Next Gen. Console Game Lineups Hint at Future Directions

Posted In Living in Tech
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Perhaps the most surprising thing about Microsoft and Sony’s next generation console game lists is that there were so few surprises. By December 31, Microsoft and Sony plan to release at least 23 and 33 titles, respectively. Based on sheer numbers, it would seem that Sony would have the upper hand, but a closer look reveals that the company might have been trying to boost its numbers: More than half of the titles are digital downloads, of which it appears… continue…

Get Ready for a Virtual Future

Posted In Living in Tech
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When virtual reality (VR) first became a buzzword in the early 90’s, we seemed destined for a world full of headsets and totally immersive content – then that future evaporated and we were left with naught but bitter disappointment. What happened? Early VR systems suffered from three fatal flaws: They were really heavy, really expensive and there was a serious lack of applicable content. The impact was never in question, the reactions of attendees of “fine art” installations by earlier… continue…

Can the Oculus Rift Revive Flagging PC Sales?

Posted In Living in Tech
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The term “game changer” gets thrown about a lot these days, but if there is one device to which it can be correctly applied, it’s the Oculus Rift. The Kickstarter-funded virtual reality headset single-handedly revived interest in immersive gaming experiences. Could it inject some much-needed life into flagging PC sales, too? For PC manufacturers, these are interesting times. Consoles and portable devices have been eating into sales. While PCs have always enjoyed a performance edge, consoles have been getting better… continue…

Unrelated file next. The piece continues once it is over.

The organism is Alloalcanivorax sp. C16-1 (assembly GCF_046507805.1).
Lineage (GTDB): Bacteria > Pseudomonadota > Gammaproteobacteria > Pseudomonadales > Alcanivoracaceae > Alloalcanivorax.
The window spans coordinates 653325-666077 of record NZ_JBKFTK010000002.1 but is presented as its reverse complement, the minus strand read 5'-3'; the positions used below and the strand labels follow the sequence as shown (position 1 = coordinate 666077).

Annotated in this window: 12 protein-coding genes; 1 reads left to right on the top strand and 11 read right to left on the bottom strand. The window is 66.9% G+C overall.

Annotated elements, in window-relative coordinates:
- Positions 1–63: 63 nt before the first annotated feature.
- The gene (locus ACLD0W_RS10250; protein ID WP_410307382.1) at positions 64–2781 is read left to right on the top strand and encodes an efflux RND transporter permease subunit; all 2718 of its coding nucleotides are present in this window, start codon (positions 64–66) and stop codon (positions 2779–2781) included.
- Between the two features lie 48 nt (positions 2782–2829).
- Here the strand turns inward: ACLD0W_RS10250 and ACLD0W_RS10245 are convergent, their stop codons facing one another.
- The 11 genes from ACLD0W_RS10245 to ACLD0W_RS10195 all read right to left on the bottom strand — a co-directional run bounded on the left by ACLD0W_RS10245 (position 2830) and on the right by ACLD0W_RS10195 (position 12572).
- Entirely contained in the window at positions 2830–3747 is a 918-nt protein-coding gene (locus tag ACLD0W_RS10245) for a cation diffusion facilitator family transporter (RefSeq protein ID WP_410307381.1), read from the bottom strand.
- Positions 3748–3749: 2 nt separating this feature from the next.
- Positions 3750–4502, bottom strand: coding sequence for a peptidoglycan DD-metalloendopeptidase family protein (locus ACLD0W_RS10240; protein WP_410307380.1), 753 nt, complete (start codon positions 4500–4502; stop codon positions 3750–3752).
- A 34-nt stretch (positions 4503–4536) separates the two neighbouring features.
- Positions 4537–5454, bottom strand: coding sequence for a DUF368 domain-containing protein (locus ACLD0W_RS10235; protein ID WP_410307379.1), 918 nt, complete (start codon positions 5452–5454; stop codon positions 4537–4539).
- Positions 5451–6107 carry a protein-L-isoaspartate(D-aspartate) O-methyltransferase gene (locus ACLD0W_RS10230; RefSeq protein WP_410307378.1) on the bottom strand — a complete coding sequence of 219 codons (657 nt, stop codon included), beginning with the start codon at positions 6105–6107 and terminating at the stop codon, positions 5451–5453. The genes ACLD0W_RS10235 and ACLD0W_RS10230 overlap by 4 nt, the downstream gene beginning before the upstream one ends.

Look to Japan For Next-Generation Smartphone Influences

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Upcoming smartphone releases from Sharp and Kyocera to Japan’s AU KDDI network may hint at the future direction of other manufacturers. Samsung’s Galaxy S4 videos trumpeted the fact that it has the first touchscreen smartphone that you don’t have to touch to operate. Onboard technology detects your finger swipes even when they’re above the screen – which is apparently great news for spare rib aficionados. At 4.99 inches, the screen is 0.01 inches from the arbitrary definition of a phablet.… continue…

The Cylindrical Mac Pro Will Only Be a Footnote

Posted In Living in Tech
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Apple has lifted the lid on its completely redesigned Mac Pro. In spite of the chorus of “oohs” and “aahs” that greeted the unveiling of the high-powered cylindrical computer at this year’s WWDC, it will almost certainly be Apple’s least significant product of 2013. The trouble with Mac Pros — and not just this version — has always been their price. Their appeal lies with a limited number of designers and video editors who can and will pay the Apple… continue…